I think I’ve found poison ivy in every state I’ve visited, in the USA, Canada and Mexico. The mere mention of “poison ivy” strikes terror into the hearts of many, especially since so few actually recognize it. I’ve heard of a number of cases of would be woodsmen running out of toilet paper and using leaves to wipe, only to discover that they’ve been had… BY POISON IVY!
The area where I grew up had one of the highest concentrations of poison ivy in the world. There were stretches, on the edges of the woods, which were probably 85% poison ivy. It grew everywhere, and, from the time we moved there, when I was age 6, until I left for college, I always had at least a touch of poison ivy, somewhere on my person. This was a good environment for learning to recognize the stuff. To this day I can spot poison ivy without having to pause along the way. It just seems to stand out. However, many people who live and work in the outdoors struggle to recognize it.
Many people struggle to recognize poison ivy.
Some pointers for recognizing poison ivy:
- Poison ivy has three leaves, connected to the end of a single stem. We’ve probably all heard the old jingle, “Three leaves, let it be.” Well, it’s true. Just remember, however, that there are harmless plants also sporting the same number of leaves. This is just a start.
- Poison Ivy and Poison Oak, though not identical, are so close you don’t need to worry which is which. I suspect that poison oak is the “poison ivy” I’ve seen with more lobes or serrations on its leaves. Yet when I see it, my NJ honed instincts still tell me not to touch!”
- Poison ivy can grow as a small plant, a trailing vine or even a good sized bush. I’ve seen poison ivy plants which topped 6′ in height. Yet in our current location the most common form is a diminutive little plant mixed in with high grasses, along the road.
- Poison ivy leaves may be shiny, especially in the Spring, but they don’t have to be. Also, they often take on a reddish tint in the fall, but not always.
- When growing as a vine, poison ivy has many aerial roots (hairy looking roots coming off the vine and either hanging in the air or reaching for the bark of a tree). If you encounter a vine with this kind of root and leaves in clusters of three… better to avoid touching it.
- Poison ivy and poison oak produce white flowers in spring and white berries in the fall. I don’t know many other plants which have white berries.
Great video on how to avoid getting poison ivy after contact; this really works!
Recognize some poison ivy impostors.
It’ll save you a lot of anxiety to be able to eliminate some suspects. The other day I walked along the road, in front of our home, and photographed some impostors.
Virginia Creeper, a.k.a. Boston Ivy
In the winter, when there are no leaves, it’s impossible to tell Virginia Creeper from Poison Ivy. For the vast majority of people, Virginia Creeper causes no skin reaction whatsoever. Virginia Creeper is always a vine, and will have aerial roots. While looking for poison ivy, in the woods across the street, I found it amusing that almost all the plants which sorta triggered my “poison ivy instincts” were Virginia Creeper. Unlike my childhood home, there was very little poison ivy in the woods.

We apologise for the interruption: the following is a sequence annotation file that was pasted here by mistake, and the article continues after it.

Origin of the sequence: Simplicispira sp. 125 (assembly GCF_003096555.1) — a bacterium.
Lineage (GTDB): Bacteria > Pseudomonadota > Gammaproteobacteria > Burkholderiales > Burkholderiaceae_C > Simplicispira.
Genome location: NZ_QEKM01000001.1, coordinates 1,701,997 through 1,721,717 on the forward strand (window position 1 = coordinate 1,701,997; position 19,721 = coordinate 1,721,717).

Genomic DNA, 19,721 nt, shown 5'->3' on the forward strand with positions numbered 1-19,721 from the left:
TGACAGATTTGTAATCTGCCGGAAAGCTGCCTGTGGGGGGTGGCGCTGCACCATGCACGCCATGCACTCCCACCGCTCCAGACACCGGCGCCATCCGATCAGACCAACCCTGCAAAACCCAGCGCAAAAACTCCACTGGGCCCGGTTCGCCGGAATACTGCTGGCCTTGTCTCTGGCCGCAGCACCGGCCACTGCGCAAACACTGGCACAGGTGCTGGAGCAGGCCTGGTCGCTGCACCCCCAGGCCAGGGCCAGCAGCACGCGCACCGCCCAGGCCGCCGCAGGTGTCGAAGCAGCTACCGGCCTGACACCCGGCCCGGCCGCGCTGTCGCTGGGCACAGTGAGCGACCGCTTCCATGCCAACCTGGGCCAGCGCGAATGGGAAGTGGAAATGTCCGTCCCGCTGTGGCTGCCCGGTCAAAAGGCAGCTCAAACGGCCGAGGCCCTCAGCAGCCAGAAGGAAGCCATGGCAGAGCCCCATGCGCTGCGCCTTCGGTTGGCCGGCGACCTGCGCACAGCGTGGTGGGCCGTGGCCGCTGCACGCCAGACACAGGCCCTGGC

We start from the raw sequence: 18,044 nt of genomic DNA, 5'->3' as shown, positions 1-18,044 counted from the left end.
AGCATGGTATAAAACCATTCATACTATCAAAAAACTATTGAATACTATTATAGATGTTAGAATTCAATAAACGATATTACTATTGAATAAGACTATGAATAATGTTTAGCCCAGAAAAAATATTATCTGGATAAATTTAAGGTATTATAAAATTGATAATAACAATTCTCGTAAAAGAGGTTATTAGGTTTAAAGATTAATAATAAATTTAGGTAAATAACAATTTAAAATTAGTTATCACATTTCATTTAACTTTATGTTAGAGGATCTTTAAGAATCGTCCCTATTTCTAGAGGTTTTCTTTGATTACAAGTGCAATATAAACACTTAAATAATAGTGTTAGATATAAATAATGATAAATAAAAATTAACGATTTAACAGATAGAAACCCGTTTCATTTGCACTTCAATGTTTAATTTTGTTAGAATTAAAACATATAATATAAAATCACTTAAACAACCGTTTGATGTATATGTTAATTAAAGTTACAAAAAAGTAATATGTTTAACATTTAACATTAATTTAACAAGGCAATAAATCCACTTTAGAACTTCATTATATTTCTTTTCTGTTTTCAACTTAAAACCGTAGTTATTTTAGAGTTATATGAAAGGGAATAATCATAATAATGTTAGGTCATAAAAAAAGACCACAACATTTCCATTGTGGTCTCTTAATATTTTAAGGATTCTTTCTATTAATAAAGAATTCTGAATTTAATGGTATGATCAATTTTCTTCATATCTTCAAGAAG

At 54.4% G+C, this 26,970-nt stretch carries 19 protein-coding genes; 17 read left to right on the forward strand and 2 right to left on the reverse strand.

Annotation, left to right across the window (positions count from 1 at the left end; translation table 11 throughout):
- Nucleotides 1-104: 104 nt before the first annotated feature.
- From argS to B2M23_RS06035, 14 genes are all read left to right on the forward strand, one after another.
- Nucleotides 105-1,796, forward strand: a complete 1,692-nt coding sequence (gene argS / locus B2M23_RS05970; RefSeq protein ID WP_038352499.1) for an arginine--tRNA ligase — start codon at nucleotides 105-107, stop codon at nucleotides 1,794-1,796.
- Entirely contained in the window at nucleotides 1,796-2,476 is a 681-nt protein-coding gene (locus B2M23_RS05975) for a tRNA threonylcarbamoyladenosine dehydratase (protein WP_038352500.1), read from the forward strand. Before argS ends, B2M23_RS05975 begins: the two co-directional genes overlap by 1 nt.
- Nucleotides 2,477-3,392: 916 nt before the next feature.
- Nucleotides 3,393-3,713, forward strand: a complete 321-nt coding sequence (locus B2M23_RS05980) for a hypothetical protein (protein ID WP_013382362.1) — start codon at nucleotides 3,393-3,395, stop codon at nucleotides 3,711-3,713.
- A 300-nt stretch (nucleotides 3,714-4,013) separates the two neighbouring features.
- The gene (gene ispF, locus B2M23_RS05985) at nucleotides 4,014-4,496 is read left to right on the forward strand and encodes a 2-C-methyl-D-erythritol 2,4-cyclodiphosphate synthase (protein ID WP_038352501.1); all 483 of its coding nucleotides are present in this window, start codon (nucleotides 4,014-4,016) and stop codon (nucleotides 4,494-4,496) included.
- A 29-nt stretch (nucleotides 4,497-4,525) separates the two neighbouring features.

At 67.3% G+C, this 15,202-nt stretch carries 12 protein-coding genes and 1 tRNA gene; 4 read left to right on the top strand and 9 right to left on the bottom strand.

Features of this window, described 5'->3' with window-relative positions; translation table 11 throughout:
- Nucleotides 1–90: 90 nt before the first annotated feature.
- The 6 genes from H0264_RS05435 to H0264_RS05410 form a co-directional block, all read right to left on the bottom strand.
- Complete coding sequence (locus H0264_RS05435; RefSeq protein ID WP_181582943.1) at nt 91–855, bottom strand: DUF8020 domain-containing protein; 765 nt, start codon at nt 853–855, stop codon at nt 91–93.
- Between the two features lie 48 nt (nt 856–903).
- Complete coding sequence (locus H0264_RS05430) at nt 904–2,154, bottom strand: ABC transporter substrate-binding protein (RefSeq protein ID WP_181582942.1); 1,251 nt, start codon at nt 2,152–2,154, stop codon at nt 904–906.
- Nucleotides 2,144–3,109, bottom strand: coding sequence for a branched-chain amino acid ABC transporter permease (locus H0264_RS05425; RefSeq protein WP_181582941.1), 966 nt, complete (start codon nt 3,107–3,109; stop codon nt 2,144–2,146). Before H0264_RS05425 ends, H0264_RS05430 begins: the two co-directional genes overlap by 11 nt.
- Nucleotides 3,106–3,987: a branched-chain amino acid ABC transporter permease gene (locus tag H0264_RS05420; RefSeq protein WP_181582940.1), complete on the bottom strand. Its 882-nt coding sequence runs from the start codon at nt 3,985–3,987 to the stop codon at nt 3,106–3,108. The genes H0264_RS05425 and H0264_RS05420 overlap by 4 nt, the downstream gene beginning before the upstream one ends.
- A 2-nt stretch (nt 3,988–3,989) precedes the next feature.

is a tree that produces huge amounts of seed, all of which seem to come up…all over the place. We have a number of Boxelder trees on our place and the seedlings sprout thickly in the lawn and gardens. They are carried by the wind. Boxelder comes the closest to fooling me. At times it truly looks like poison ivy… at first and maybe even second glance.
It’s hard to know how many people have been fooled by Boxelder. Yet, it’s quite harmless. The key to telling them apart is to look at the stem. The Boxelder has a bright green stem, even up to when it has a diameter as large as a broomstick. Poison ivy has either a brown stem, or in the case of very young sprouts, a washed out, faded green stem.
And, of course, Boxelder gets a lot larger than poison ivy.
There are a number of species of wild bean in North and Central America. The one we have here is probably Strophostyles helvula, a.k.a Missouri Fuzzy Bean. I’ve been fascinated with this little wild bean, noting that it tends to grow along the side of the road, right where it gets the hottest. It occurred to me that a person unsure of themselves might mistake this one for poison ivy, after all, “Three leaves, let it be,” right? Well, not always.
How can one tell this one from poison ivy? First of all, upon close examination, one will notice that the leaves are covered in very (I mean very) small fuzz. Secondly, the wild bean will begin twining much more readily than will poison ivy. The wild bean actually has a bean type growing habit, which is different than that of poison ivy. It produces twiners very very soon after sprouting. Also, many times one can find leguminous type flowers on the wild bean. They look like bean flowers.
A final suggestion:
There are many subtleties in plant recognition, whether in recognizing poison ivy or some other plant. No one starts out an expert. The best way to become good at recognizing poison ivy, or any other plant, for that matter, is to practice. Make a practice of trying to recognize the plants you encounter. Take note of some you don’t, and then, at your own pace, investigate. There are some great books and on-line guides. Also, forums on the Internet can be helpful. Just be aware that there are more who claim to know, than actually do. When using a forum, it’s a good idea to pay attention, over time, to who are the recognized experts. Pay extra attention to what those people say.